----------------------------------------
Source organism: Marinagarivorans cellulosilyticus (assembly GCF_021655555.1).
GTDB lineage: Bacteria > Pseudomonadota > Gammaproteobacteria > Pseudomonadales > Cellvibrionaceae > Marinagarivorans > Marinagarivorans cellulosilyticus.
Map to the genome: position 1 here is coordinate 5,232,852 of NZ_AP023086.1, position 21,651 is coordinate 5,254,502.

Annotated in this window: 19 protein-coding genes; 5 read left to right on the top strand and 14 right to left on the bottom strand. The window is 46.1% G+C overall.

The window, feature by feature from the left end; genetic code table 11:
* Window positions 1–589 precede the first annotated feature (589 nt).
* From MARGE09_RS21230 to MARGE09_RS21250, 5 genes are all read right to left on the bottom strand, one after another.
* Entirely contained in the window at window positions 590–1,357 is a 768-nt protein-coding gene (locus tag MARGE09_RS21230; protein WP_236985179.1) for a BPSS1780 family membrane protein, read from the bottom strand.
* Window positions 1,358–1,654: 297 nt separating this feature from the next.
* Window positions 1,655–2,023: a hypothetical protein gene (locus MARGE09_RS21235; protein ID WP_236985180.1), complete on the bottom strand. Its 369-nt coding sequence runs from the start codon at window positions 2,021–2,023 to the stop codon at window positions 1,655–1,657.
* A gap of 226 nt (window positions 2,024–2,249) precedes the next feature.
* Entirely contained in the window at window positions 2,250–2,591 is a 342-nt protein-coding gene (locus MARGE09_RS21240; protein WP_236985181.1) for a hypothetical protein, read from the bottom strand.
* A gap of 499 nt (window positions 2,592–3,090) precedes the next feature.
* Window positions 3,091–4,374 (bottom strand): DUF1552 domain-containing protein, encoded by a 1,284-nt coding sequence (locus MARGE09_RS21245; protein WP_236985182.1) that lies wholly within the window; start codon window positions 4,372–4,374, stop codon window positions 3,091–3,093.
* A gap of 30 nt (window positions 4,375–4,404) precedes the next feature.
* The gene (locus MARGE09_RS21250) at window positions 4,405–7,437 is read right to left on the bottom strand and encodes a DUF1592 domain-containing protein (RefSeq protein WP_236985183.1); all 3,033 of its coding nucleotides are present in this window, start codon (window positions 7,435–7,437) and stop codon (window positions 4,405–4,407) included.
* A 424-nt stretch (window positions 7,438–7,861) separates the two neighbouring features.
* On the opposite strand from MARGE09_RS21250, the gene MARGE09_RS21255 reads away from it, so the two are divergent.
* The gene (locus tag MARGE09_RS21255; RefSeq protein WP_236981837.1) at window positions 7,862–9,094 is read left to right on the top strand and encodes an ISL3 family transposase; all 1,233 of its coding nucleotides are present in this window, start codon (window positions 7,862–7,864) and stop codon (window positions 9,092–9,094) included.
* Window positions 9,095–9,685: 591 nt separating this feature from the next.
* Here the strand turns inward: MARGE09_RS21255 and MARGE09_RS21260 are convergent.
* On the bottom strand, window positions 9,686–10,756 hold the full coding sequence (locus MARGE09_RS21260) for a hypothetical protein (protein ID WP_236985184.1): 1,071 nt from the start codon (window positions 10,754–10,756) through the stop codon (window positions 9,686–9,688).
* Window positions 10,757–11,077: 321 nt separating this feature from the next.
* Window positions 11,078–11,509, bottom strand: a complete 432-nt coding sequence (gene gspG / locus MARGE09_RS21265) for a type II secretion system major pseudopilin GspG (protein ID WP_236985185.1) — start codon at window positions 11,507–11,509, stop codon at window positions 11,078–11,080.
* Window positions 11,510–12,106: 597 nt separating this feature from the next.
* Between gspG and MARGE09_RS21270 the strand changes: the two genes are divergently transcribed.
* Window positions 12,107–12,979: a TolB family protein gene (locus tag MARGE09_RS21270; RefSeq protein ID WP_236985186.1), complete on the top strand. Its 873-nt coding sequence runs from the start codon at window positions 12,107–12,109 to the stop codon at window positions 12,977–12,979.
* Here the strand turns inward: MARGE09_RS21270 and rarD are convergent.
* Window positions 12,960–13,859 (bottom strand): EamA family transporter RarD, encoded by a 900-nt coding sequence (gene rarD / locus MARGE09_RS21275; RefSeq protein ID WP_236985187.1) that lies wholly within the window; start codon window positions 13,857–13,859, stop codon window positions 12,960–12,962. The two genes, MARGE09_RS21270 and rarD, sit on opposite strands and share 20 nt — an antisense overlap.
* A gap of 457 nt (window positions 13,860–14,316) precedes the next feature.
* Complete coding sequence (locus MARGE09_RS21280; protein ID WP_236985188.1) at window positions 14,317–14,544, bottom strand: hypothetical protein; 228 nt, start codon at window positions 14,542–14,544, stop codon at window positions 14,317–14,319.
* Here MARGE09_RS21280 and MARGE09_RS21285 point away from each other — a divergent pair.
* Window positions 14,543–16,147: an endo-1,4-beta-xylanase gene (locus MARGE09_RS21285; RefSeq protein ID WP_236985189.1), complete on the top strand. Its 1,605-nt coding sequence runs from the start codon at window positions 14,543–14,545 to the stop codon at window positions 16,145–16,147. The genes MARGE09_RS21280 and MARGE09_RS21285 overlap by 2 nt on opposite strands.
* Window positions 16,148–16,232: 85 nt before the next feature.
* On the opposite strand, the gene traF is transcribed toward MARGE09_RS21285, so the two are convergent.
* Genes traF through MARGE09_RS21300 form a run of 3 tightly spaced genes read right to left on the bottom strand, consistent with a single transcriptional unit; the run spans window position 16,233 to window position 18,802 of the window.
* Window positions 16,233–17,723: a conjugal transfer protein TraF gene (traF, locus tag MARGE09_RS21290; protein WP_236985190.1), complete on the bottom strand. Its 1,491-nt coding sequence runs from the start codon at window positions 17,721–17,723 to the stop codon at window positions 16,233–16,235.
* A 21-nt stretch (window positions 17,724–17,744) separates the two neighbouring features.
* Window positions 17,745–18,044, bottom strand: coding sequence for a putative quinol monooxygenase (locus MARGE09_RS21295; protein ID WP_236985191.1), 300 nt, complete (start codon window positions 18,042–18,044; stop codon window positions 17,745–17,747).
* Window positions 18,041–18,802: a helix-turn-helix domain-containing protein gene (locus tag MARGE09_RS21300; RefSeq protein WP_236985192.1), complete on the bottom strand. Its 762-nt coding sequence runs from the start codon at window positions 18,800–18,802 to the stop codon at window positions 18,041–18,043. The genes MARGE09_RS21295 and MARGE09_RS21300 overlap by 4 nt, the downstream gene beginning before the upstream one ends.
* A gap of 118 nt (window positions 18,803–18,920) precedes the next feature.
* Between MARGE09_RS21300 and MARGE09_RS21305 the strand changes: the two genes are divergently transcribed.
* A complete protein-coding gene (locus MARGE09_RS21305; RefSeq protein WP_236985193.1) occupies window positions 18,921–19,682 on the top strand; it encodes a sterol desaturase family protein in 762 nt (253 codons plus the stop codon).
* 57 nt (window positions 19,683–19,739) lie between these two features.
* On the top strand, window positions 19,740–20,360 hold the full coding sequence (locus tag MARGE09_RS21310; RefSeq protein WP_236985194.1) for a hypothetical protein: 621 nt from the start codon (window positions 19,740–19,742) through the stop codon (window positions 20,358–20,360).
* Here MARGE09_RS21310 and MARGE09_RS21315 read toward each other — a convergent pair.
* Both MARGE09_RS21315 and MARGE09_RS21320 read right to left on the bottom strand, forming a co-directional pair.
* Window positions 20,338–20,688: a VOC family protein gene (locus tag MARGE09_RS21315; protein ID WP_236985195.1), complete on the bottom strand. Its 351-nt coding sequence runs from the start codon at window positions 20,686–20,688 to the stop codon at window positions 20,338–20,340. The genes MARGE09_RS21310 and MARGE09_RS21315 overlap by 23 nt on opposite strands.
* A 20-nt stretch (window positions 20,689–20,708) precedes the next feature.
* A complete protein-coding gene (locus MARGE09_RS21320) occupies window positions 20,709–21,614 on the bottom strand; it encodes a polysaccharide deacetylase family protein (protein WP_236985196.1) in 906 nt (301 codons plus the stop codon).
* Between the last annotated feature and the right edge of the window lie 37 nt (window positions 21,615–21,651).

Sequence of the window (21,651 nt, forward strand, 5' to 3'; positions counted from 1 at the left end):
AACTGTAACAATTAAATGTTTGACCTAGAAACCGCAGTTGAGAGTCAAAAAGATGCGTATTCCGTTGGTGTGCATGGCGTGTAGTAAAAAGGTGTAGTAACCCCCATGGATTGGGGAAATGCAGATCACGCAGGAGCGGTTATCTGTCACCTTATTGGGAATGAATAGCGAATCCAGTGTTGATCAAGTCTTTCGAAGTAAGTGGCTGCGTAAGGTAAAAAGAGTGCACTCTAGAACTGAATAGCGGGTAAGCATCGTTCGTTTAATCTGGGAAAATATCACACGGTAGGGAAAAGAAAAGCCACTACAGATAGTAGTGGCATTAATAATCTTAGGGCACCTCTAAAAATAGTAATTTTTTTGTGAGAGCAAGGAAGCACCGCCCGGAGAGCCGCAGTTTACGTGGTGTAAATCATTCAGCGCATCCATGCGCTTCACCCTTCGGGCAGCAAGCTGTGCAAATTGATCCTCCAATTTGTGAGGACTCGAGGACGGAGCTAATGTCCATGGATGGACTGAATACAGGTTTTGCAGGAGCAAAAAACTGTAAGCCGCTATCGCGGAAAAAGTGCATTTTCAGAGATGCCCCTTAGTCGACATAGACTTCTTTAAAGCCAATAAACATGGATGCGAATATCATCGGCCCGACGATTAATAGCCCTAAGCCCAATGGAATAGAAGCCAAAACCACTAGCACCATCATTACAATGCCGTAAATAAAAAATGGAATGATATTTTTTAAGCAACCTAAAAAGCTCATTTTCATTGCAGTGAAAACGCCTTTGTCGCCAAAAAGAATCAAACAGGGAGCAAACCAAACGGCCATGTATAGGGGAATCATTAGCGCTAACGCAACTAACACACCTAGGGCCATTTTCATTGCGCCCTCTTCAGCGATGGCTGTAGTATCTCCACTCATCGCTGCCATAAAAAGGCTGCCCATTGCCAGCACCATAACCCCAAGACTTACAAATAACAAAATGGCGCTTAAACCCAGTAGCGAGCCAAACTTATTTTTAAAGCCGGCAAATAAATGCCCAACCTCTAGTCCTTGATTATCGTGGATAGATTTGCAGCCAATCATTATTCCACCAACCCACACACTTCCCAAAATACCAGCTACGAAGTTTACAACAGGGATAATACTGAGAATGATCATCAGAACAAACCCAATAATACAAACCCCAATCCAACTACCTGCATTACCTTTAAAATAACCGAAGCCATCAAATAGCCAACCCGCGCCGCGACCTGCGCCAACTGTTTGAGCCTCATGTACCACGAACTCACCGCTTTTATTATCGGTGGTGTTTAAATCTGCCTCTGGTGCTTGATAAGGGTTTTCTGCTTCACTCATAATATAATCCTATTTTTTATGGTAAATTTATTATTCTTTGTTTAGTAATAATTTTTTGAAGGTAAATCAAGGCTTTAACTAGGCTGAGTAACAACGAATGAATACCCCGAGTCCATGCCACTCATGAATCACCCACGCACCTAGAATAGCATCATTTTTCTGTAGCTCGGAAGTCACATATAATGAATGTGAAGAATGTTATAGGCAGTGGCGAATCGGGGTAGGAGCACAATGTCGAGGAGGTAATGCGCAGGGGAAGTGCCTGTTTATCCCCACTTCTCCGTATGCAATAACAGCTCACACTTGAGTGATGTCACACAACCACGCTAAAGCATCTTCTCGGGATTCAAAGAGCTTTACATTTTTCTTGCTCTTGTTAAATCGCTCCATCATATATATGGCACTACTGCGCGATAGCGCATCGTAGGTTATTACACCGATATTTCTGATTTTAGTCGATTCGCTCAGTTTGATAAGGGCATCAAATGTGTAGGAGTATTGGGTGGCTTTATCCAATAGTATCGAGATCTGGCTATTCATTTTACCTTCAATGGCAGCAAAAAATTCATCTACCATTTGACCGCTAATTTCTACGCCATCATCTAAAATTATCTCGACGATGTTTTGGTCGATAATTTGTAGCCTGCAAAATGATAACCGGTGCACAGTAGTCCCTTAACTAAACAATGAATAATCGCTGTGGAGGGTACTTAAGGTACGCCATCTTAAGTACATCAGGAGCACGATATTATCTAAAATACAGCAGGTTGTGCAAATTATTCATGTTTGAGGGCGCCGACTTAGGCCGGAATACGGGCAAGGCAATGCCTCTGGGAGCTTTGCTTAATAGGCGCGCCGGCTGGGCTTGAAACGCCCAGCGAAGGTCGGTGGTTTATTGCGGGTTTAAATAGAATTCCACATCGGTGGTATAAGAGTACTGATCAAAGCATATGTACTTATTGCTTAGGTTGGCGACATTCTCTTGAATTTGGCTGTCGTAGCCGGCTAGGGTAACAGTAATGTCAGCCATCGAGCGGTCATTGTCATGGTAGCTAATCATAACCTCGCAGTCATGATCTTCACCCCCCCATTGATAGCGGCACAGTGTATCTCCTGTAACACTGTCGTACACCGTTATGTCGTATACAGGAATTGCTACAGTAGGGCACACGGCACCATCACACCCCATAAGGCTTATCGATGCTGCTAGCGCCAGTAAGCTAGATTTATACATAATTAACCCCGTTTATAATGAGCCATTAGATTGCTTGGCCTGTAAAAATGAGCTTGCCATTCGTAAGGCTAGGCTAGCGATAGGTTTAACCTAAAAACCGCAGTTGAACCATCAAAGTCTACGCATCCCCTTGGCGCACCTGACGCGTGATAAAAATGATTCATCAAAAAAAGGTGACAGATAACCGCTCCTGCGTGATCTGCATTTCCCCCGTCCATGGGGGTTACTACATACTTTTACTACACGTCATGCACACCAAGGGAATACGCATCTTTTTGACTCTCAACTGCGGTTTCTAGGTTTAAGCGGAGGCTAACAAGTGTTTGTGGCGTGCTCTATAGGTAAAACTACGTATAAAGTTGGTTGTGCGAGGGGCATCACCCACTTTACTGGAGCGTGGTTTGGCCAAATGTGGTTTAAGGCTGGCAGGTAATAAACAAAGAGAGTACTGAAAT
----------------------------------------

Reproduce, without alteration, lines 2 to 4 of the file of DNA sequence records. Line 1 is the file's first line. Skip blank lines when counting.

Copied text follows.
GTDB lineage: Bacteria > Pseudomonadota > Gammaproteobacteria > Pseudomonadales > Cellvibrionaceae > Marinagarivorans > Marinagarivorans cellulosilyticus.
Map to the genome: position 1 here is coordinate 5,232,852 of NZ_AP023086.1, position 21,651 is coordinate 5,254,502.

Annotated in this window: 19 protein-coding genes; 5 read left to right on the top strand and 14 right to left on the bottom strand. The window is 46.1% G+C overall.